View Single Post
Old 09-19-2012, 01:38 PM   #31
gyldenlove
Ring of Famer
 
gyldenlove's Avatar
 

Join Date: Mar 2006
Location: Nęstved, DK
Posts: 11,209

Adopt-a-Bronco:
Spencer Larsen
Default

Quote:
Originally Posted by DivineLegion View Post
I thought some of the Russian leagues paid pretty well. At least a European league would generate more interest on an all inclusive base. The NHLs obsession with southern markets is ridiculous. Two teams in Florida? 06' cup finals I was at the RBC center for the first Edmonton game, and after Edmonton scored I heard a guy behind me scream " kill em dead"; that's southern Hockey fans. The overall fan base has grown exceptionally well in Raleigh, but it's still a struggling market. Peter Karmanos and Jim Rutheford had a self imposed cap 10 million below the cap until this year, because the Canes couldn't afford to be competitive in the free agent market. At least you could find a base of Hockey interested markets in Europe, and build off of what is already in place. So far every NHL game played in Europe has been sold out. Finland, Germany, Russia, Sweeden, Switzerland, and The Chech Republic are all primed for the foundation of a Eurocentric hockey league.
The Russian league pays stars pretty well because they pay no taxes and have very low expenses comparatively, but it is largely a money pit driven by Russian oil tycoons.

There is no infrastructure in terms of TV deals or even TV markets that would allow for a pan European league, the strength of the North American market is that 1 TV deal can cover everything - if you created a league with say 4 Swedish, 2 Finnish, 3 German, 2 Czech and 5 Russian teams you would need at least 5 national TV deals and with them sponsorships, you would need to sell the league to other nations including Denmark, Slovakia, Latvia, Switzerland and Norway as well.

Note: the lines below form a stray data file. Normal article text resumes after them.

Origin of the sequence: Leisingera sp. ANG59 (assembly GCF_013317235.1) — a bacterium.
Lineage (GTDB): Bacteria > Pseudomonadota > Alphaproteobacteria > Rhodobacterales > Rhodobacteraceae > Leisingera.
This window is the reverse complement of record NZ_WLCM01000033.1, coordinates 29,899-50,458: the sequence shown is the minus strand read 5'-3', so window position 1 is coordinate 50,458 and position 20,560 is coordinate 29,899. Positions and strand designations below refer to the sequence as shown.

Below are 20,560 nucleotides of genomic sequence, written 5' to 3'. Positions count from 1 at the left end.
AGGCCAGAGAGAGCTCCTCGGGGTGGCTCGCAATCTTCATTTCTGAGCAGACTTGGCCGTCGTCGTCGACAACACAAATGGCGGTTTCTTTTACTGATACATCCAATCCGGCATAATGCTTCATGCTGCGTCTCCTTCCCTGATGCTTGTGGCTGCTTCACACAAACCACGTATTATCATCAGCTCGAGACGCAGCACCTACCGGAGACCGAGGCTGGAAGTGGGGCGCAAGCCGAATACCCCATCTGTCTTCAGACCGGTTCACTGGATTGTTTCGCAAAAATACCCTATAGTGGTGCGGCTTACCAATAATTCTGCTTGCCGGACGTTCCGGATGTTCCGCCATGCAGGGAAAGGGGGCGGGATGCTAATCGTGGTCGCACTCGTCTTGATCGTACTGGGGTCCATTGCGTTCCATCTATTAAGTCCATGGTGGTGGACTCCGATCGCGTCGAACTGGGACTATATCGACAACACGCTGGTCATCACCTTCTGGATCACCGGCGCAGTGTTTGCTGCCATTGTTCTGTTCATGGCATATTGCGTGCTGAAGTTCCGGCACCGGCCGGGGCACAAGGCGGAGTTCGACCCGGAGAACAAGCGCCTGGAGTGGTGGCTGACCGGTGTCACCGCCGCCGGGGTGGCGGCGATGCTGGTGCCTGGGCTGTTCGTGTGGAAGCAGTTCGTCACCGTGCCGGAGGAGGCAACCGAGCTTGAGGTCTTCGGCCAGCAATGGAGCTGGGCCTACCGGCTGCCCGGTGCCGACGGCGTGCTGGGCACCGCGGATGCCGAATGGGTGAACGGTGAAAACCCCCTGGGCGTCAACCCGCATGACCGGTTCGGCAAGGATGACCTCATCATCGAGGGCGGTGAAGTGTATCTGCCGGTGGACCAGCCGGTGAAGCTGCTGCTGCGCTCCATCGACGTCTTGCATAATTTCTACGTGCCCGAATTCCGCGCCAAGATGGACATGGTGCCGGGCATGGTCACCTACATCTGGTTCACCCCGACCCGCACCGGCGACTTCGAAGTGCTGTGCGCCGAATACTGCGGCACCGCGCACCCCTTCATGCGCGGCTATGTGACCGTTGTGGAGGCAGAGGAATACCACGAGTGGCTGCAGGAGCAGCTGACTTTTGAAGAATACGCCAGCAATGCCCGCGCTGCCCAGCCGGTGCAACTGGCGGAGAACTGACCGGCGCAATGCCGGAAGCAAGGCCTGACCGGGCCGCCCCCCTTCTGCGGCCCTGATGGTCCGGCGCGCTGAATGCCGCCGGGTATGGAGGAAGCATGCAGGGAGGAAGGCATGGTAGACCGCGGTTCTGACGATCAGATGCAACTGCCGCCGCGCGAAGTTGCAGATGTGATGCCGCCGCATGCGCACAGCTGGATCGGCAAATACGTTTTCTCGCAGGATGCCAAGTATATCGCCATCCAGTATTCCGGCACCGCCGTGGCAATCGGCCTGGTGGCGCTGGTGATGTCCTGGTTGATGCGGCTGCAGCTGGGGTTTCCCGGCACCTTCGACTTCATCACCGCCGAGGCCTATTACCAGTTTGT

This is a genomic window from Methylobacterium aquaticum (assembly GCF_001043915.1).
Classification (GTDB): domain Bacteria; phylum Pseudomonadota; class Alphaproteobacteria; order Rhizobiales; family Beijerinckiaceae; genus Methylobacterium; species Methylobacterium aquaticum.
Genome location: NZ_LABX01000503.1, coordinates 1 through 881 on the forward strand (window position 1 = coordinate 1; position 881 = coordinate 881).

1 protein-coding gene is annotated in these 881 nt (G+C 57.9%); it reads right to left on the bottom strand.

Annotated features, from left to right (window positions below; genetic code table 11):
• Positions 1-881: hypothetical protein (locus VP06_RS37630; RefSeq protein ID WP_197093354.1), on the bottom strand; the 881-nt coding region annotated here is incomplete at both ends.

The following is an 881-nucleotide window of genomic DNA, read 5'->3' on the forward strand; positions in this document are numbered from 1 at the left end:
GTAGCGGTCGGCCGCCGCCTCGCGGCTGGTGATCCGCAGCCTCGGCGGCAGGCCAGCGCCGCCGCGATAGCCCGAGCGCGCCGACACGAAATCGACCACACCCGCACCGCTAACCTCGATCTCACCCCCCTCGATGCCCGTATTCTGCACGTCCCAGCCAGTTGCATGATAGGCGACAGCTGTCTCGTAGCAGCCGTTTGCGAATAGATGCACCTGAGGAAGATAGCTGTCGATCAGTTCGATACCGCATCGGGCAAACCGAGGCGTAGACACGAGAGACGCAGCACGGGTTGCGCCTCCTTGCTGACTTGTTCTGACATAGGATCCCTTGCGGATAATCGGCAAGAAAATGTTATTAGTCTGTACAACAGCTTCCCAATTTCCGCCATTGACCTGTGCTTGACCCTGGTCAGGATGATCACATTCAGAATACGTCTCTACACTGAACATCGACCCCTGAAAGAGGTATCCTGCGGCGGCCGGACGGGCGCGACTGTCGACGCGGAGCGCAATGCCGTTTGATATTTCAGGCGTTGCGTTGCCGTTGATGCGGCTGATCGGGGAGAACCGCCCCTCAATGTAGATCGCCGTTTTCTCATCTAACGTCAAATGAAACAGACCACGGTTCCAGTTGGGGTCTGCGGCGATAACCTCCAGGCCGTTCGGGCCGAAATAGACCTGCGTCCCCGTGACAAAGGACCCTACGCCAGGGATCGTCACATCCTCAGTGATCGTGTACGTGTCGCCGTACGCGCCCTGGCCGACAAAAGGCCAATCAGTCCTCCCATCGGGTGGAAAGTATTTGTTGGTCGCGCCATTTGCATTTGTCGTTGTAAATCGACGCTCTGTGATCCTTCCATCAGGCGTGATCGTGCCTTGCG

I agree that the focus on getting into large TV markets in Florida, California, Phoenix, Dallas, Atlanta have really created a tiered situation and looking at the attendence problems of teams like the Islanders, Coyotes and Panthers really shows how important it is to catch up those small markets.

The NHL really needs to revamp the revenue sharing model, right now the big teams like Toronto, Vancouver, Chicago, Detroit and Montreal are knee deep in cash while the small market teams, even the successful ones like Nashville are really struggling and taking losses. The idea of the last CBA was to create competitive balance to increase the value of the small market teams and it has worked, Carolina, Tampa Bay and Anaheim have taken home championships and the overall value of the league has inreased a lot including some sweet new TV deals. The next step has to be to share revenue to solidify the league - right now Phoenix, Dallas, New Jersey and last year Atlanta and fairly recently Tampa Bay have been in ownership limbo.

The owners have tried to redefine hockey revenue in a way that would allow the big market teams to push profit into those streams which would reduce the salary cap and the players compensation - Donald Fehr didn't go for it and has instead been pushing revenue sharing like the models used in NFL and NBA.
gyldenlove is offline   Reply With Quote